Common Sources of Parliamentary Procedure

Other options to consider besides Robert’s Rules of Order.

While Robert’s Rules of Order Newly Revised (12th ed. 2020) is by far the most widely used parliamentary authority, other authorities exist. These include:

Demeter’s Manual of Parliamentary Law and Procedure

Shorter than Robert’s Rules, but not widely used. An interesting feature is a final chapter on “The Greatest Convention Every Held,” which contains an account of the biblical Creation. The 1969 edition is a revision of the original 1953 work.

Riddick’s Rules of Procedure

The work of Floyd Riddick, former parliamentarian of the United States Senate. His work consists of an alphabetical list of parliamentary phrases rather than a systematic body of parliamentary procedure, and is of little use to persons with limited familiarity with parliamentary procedure.

The Standard Code of Parliamentary Procedure

A parliamentary authority written by Alice Sturgis in 1950. The current edition (2001) was written by the American Institute of Parliamentarians. Its main objective is to provide a parliamentary authority that is simpler and more up-to-date than Robert’s Rules.

Its cover contains the following quote from former American Institute of Parliamentarians president Leo Athans: “Anyone who has trouble with Robert’s Rules of Order will welcome the simplicity of this streamlined guide to parliamentary procedure.” The Standard Code of Parliamentary Procedure is the second most widely used parliamentary authority in the United States.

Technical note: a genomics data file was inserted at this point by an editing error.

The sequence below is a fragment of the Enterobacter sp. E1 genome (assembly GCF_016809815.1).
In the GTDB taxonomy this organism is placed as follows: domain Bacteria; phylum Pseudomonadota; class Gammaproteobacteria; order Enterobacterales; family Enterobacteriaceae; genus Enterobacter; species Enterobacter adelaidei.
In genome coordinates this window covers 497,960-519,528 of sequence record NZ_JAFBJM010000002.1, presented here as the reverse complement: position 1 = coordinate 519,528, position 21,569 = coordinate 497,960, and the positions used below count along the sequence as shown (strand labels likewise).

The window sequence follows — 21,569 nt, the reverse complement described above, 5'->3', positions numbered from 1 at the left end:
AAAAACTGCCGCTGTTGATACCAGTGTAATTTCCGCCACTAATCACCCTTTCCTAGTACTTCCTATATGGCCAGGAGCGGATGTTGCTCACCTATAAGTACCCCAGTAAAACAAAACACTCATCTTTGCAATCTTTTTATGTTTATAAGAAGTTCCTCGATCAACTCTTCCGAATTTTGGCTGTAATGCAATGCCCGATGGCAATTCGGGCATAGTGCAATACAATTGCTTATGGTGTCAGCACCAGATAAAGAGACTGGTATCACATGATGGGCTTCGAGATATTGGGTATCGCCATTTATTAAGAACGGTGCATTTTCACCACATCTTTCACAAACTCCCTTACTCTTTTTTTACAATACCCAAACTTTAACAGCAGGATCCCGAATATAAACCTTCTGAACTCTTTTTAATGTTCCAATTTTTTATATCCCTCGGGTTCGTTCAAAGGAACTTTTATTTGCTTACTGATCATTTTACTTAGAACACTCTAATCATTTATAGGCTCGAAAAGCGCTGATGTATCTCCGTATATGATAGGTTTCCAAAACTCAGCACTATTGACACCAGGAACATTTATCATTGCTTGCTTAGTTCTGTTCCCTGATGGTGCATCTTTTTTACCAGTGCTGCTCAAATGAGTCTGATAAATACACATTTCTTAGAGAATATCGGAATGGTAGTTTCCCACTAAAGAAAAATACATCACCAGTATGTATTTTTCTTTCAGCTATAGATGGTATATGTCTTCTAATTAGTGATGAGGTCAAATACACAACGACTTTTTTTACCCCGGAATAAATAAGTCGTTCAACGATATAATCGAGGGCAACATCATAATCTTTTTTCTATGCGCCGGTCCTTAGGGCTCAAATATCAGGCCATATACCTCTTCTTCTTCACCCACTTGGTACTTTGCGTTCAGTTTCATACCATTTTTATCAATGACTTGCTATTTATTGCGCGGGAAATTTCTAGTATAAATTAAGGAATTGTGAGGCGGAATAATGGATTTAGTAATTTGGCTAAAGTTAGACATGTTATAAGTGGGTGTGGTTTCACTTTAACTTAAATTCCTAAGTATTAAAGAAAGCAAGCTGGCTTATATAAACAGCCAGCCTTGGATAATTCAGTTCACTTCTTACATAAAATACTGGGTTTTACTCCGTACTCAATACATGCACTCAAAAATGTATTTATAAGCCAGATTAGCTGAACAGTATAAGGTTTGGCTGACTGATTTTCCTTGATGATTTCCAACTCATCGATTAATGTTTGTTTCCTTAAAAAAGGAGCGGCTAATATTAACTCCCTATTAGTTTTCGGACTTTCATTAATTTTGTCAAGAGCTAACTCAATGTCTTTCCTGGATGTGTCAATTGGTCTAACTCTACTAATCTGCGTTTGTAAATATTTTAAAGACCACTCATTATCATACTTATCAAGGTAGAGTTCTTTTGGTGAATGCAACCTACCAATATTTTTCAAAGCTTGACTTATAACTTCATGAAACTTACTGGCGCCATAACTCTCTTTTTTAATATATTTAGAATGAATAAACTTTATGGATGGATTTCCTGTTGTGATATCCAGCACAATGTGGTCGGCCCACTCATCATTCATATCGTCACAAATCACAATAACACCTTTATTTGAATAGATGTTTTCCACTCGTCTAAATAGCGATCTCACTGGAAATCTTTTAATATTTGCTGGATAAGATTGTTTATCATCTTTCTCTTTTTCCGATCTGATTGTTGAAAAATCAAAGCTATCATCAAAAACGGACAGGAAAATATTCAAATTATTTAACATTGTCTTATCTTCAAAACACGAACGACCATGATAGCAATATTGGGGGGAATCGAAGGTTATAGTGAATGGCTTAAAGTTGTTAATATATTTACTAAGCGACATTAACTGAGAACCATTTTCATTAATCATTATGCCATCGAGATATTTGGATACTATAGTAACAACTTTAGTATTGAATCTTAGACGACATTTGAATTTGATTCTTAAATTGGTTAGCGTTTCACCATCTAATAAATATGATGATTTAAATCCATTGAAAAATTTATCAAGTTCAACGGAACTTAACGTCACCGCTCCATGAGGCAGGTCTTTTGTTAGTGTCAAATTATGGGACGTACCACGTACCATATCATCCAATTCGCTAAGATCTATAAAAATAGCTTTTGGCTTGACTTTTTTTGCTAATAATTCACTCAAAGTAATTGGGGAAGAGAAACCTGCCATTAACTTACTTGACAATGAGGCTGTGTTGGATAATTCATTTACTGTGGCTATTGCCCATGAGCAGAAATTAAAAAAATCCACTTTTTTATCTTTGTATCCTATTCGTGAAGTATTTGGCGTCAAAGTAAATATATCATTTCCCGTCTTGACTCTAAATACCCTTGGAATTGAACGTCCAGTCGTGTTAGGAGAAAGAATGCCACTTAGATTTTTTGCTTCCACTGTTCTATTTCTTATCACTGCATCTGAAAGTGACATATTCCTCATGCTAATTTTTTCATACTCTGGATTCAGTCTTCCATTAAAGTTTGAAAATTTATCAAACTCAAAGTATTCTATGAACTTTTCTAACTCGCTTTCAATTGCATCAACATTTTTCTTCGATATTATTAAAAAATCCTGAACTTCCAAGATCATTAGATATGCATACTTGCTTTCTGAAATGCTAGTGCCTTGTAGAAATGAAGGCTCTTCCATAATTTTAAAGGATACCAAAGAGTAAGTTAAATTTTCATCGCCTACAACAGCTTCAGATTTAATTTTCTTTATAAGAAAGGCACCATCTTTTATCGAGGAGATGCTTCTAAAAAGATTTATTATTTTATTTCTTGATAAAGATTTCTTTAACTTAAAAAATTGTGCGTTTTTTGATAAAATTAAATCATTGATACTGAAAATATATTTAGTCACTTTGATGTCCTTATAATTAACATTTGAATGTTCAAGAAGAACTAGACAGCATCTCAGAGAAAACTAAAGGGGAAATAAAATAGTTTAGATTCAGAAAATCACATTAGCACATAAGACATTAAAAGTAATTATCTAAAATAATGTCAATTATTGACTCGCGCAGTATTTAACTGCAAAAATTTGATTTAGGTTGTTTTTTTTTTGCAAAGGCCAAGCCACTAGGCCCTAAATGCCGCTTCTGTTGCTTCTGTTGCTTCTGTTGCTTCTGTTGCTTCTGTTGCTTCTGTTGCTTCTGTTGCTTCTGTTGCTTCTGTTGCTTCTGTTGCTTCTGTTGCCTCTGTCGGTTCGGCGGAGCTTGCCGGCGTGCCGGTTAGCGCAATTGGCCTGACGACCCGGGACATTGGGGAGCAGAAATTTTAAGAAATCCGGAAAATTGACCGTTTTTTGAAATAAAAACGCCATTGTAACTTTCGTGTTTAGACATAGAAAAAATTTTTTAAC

Richard R. Hammar is an attorney, CPA and author specializing in legal and tax issues for churches and clergy.

This content is designed to provide accurate and authoritative information in regard to the subject matter covered. It is sold with the understanding that the publisher is not engaged in rendering legal, accounting, or other professional service. If legal advice or other expert assistance is required, the services of a competent professional person should be sought. "From a Declaration of Principles jointly adopted by a Committee of the American Bar Association and a Committee of Publishers and Associations." Due to the nature of the U.S. legal system, laws and regulations constantly change. The editors encourage readers to carefully search the site for all content related to the topic of interest and consult qualified local counsel to verify the status of specific statutes, laws, regulations, and precedential court holdings.

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